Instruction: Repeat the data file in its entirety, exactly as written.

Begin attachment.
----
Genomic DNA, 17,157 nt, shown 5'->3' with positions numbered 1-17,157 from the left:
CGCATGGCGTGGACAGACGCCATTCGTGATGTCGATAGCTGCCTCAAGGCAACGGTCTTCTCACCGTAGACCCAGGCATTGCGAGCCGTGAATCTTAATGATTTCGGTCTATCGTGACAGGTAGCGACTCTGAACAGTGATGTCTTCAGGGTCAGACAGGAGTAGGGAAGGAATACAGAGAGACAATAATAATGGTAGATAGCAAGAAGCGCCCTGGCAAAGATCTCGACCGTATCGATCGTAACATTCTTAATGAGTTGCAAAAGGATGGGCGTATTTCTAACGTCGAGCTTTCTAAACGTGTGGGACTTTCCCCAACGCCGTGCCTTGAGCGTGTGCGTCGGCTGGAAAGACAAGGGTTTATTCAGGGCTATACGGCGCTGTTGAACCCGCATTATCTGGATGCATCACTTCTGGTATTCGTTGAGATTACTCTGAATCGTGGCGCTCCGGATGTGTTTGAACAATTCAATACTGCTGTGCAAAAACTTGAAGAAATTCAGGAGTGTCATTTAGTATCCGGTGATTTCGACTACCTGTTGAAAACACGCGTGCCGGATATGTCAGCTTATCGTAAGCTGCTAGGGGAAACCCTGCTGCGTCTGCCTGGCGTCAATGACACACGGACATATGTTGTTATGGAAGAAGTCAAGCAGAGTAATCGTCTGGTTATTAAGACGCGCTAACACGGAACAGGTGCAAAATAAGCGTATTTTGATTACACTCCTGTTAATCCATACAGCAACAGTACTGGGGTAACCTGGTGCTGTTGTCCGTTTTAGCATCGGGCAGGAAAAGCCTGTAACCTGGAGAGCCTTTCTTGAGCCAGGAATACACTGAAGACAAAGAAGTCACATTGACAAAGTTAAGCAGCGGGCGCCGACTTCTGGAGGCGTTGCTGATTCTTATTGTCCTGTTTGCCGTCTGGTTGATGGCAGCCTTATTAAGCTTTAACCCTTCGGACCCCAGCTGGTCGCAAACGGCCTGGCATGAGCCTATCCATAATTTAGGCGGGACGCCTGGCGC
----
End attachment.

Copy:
Genomic DNA, 17,157 nt, shown 5'->3' with positions numbered 1-17,157 from the left:
CGCATGGCGTGGACAGACGCCATTCGTGATGTCGATAGCTGCCTCAAGGCAACGGTCTTCTCACCGTAGACCCAGGCATTGCGAGCCGTGAATCTTAATGATTTCGGTCTATCGTGACAGGTAGCGACTCTGAACAGTGATGTCTTCAGGGTCAGACAGGAGTAGGGAAGGAATACAGAGAGACAATAATAATGGTAGATAGCAAGAAGCGCCCTGGCAAAGATCTCGACCGTATCGATCGTAACATTCTTAATGAGTTGCAAAAGGATGGGCGTATTTCTAACGTCGAGCTTTCTAAACGTGTGGGACTTTCCCCAACGCCGTGCCTTGAGCGTGTGCGTCGGCTGGAAAGACAAGGGTTTATTCAGGGCTATACGGCGCTGTTGAACCCGCATTATCTGGATGCATCACTTCTGGTATTCGTTGAGATTACTCTGAATCGTGGCGCTCCGGATGTGTTTGAACAATTCAATACTGCTGTGCAAAAACTTGAAGAAATTCAGGAGTGTCATTTAGTATCCGGTGATTTCGACTACCTGTTGAAAACACGCGTGCCGGATATGTCAGCTTATCGTAAGCTGCTAGGGGAAACCCTGCTGCGTCTGCCTGGCGTCAATGACACACGGACATATGTTGTTATGGAAGAAGTCAAGCAGAGTAATCGTCTGGTTATTAAGACGCGCTAACACGGAACAGGTGCAAAATAAGCGTATTTTGATTACACTCCTGTTAATCCATACAGCAACAGTACTGGGGTAACCTGGTGCTGTTGTCCGTTTTAGCATCGGGCAGGAAAAGCCTGTAACCTGGAGAGCCTTTCTTGAGCCAGGAATACACTGAAGACAAAGAAGTCACATTGACAAAGTTAAGCAGCGGGCGCCGACTTCTGGAGGCGTTGCTGATTCTTATTGTCCTGTTTGCCGTCTGGTTGATGGCAGCCTTATTAAGCTTTAACCCTTCGGACCCCAGCTGGTCGCAAACGGCCTGGCATGAGCCTATCCATAATTTAGGCGGGACGCCTGGCGC